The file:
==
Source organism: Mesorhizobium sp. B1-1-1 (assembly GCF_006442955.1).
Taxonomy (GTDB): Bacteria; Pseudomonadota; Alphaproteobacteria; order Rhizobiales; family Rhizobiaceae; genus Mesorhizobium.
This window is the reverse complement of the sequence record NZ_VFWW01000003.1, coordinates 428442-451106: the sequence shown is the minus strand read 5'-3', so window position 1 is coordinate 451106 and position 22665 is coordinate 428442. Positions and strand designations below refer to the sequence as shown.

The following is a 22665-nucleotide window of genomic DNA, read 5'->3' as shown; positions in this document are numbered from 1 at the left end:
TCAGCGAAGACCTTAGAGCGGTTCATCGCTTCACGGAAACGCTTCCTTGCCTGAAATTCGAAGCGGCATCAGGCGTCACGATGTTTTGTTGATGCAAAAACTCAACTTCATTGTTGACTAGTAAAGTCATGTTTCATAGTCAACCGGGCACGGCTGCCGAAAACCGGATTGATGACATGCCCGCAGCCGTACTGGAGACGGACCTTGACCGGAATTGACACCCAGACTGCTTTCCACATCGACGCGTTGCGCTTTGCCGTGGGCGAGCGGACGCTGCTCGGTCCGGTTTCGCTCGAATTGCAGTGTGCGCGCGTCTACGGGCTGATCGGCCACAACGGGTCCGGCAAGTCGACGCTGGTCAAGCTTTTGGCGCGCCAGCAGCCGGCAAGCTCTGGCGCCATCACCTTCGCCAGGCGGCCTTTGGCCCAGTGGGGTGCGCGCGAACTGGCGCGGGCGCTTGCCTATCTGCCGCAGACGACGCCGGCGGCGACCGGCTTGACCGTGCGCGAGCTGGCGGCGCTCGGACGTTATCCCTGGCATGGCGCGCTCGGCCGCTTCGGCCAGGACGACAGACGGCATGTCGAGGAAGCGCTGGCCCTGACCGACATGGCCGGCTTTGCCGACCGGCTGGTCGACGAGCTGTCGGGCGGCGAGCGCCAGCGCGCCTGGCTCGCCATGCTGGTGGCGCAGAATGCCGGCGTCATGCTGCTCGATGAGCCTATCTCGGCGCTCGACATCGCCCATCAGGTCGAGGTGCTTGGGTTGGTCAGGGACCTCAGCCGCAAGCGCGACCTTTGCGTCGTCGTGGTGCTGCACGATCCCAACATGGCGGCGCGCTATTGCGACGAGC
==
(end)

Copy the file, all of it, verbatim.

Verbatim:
Source organism: Mesorhizobium sp. B1-1-1 (assembly GCF_006442955.1).
Taxonomy (GTDB): Bacteria; Pseudomonadota; Alphaproteobacteria; order Rhizobiales; family Rhizobiaceae; genus Mesorhizobium.
This window is the reverse complement of the sequence record NZ_VFWW01000003.1, coordinates 428442-451106: the sequence shown is the minus strand read 5'-3', so window position 1 is coordinate 451106 and position 22665 is coordinate 428442. Positions and strand designations below refer to the sequence as shown.

The following is a 22665-nucleotide window of genomic DNA, read 5'->3' as shown; positions in this document are numbered from 1 at the left end:
TCAGCGAAGACCTTAGAGCGGTTCATCGCTTCACGGAAACGCTTCCTTGCCTGAAATTCGAAGCGGCATCAGGCGTCACGATGTTTTGTTGATGCAAAAACTCAACTTCATTGTTGACTAGTAAAGTCATGTTTCATAGTCAACCGGGCACGGCTGCCGAAAACCGGATTGATGACATGCCCGCAGCCGTACTGGAGACGGACCTTGACCGGAATTGACACCCAGACTGCTTTCCACATCGACGCGTTGCGCTTTGCCGTGGGCGAGCGGACGCTGCTCGGTCCGGTTTCGCTCGAATTGCAGTGTGCGCGCGTCTACGGGCTGATCGGCCACAACGGGTCCGGCAAGTCGACGCTGGTCAAGCTTTTGGCGCGCCAGCAGCCGGCAAGCTCTGGCGCCATCACCTTCGCCAGGCGGCCTTTGGCCCAGTGGGGTGCGCGCGAACTGGCGCGGGCGCTTGCCTATCTGCCGCAGACGACGCCGGCGGCGACCGGCTTGACCGTGCGCGAGCTGGCGGCGCTCGGACGTTATCCCTGGCATGGCGCGCTCGGCCGCTTCGGCCAGGACGACAGACGGCATGTCGAGGAAGCGCTGGCCCTGACCGACATGGCCGGCTTTGCCGACCGGCTGGTCGACGAGCTGTCGGGCGGCGAGCGCCAGCGCGCCTGGCTCGCCATGCTGGTGGCGCAGAATGCCGGCGTCATGCTGCTCGATGAGCCTATCTCGGCGCTCGACATCGCCCATCAGGTCGAGGTGCTTGGGTTGGTCAGGGACCTCAGCCGCAAGCGCGACCTTTGCGTCGTCGTGGTGCTGCACGATCCCAACATGGCGGCGCGCTATTGCGACGAGC